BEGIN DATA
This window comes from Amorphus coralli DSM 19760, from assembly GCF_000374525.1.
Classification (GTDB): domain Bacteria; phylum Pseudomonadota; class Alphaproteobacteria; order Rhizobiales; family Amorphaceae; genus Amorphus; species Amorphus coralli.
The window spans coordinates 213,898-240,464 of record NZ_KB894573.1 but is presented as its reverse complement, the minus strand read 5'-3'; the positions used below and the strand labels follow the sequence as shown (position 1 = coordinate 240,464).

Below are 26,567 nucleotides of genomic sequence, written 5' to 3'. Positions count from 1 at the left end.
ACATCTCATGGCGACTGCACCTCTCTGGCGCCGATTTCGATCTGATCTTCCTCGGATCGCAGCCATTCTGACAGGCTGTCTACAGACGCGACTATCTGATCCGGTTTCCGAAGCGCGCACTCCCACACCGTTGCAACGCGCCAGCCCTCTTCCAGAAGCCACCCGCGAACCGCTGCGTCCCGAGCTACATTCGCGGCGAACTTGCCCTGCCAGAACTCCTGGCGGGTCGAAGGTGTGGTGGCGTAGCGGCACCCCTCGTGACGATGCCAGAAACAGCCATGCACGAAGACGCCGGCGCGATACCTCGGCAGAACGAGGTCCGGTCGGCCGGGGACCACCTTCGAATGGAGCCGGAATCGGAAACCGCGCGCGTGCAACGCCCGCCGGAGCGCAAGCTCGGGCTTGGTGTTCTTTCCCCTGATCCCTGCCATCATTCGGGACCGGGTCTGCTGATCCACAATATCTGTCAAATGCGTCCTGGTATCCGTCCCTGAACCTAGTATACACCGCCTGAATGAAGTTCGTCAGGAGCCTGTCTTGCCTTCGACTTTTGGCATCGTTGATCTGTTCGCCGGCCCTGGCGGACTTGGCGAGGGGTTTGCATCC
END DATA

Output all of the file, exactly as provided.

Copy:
This window comes from Amorphus coralli DSM 19760, from assembly GCF_000374525.1.
Classification (GTDB): domain Bacteria; phylum Pseudomonadota; class Alphaproteobacteria; order Rhizobiales; family Amorphaceae; genus Amorphus; species Amorphus coralli.
The window spans coordinates 213,898-240,464 of record NZ_KB894573.1 but is presented as its reverse complement, the minus strand read 5'-3'; the positions used below and the strand labels follow the sequence as shown (position 1 = coordinate 240,464).

Below are 26,567 nucleotides of genomic sequence, written 5' to 3'. Positions count from 1 at the left end.
ACATCTCATGGCGACTGCACCTCTCTGGCGCCGATTTCGATCTGATCTTCCTCGGATCGCAGCCATTCTGACAGGCTGTCTACAGACGCGACTATCTGATCCGGTTTCCGAAGCGCGCACTCCCACACCGTTGCAACGCGCCAGCCCTCTTCCAGAAGCCACCCGCGAACCGCTGCGTCCCGAGCTACATTCGCGGCGAACTTGCCCTGCCAGAACTCCTGGCGGGTCGAAGGTGTGGTGGCGTAGCGGCACCCCTCGTGACGATGCCAGAAACAGCCATGCACGAAGACGCCGGCGCGATACCTCGGCAGAACGAGGTCCGGTCGGCCGGGGACCACCTTCGAATGGAGCCGGAATCGGAAACCGCGCGCGTGCAACGCCCGCCGGAGCGCAAGCTCGGGCTTGGTGTTCTTTCCCCTGATCCCTGCCATCATTCGGGACCGGGTCTGCTGATCCACAATATCTGTCAAATGCGTCCTGGTATCCGTCCCTGAACCTAGTATACACCGCCTGAATGAAGTTCGTCAGGAGCCTGTCTTGCCTTCGACTTTTGGCATCGTTGATCTGTTCGCCGGCCCTGGCGGACTTGGCGAGGGGTTTGCATCC